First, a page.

Early Cambrian Eyes

Attention: open in a new window. PDFPrintE-mail

Early Cambrian eyes described in Nature Scientific Reports doi:10.1038/srep02751, 25 September 2013. Chinese and American scientists examining fossils from a rock formation named the Chengjiang Lagerstätte in China have found “exceptionally preserved non-biomineralized eyes, preserved together with the body, of a non-trilobite arthropod Cindarella eucalla from the early Cambrian Chengjiang biota, revealing the detailed structures of compound eyes”. The fossils are dated as early Cambrian, approximate 520 million years old. The fossil eyes have over 2,000 ommatidia (the visual units that make up a compound eye), indicating that these animals had highly developed vision.

According to the researchers, “This developed vision also indicates significant evolution of the overall nervous system, requiring decisions to be made rapidly and accurately.” The research team also carried out a survey of the Cambrian Chengjiang fossils, noting which ones had eyes and concluded: “Fossil specimens with eyes mostly belong to arthropods thus supporting the hypothesis that good vision triggered arthropod diversity and domination in early Cambrian ecosystems, and origin and evolution of good vision formed the foundation of modern benthic ecosystems in early Cambrian oceans”.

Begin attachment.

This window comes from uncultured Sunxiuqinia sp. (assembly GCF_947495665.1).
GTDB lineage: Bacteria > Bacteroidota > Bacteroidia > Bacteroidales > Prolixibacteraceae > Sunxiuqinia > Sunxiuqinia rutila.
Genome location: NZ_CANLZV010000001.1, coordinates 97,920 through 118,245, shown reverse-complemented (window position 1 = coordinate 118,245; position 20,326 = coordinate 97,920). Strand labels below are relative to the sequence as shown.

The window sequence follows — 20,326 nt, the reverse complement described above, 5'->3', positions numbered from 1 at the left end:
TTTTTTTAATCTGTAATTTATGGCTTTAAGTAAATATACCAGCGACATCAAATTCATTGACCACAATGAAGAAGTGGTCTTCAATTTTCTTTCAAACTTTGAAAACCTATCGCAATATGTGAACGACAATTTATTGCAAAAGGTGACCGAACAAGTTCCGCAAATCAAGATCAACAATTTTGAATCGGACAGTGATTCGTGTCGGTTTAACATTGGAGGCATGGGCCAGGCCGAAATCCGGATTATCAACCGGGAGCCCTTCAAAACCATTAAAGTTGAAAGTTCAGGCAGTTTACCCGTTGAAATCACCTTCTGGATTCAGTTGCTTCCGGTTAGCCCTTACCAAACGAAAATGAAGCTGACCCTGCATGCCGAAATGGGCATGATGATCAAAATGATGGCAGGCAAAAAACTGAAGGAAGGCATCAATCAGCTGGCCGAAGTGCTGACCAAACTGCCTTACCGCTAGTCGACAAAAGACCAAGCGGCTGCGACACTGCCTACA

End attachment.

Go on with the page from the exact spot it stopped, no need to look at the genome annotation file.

Editorial Comment: The scientists’ conclusion is another classic piece of evolutionary faith. Good vision cannot have “triggered arthropod diversity”. Good vision is a useful thing for arthropods to have, but it will not make new kinds of arthropods evolve. Such eyes can only help those that already have them to survive.

Finding creatures with eyes that are as complex as present day eyes is also a reminder that God created fully-formed, fully functional creatures, not incomplete, half-evolved creatures. The fact that some creatures, with their complex structures have since died out is another reminder that the real history of the world is from created perfection to degeneration. (Ref. vision, fossilisation, optics)

q_and_a2
crc_youtube
outdoor_museum_panel
free_audio2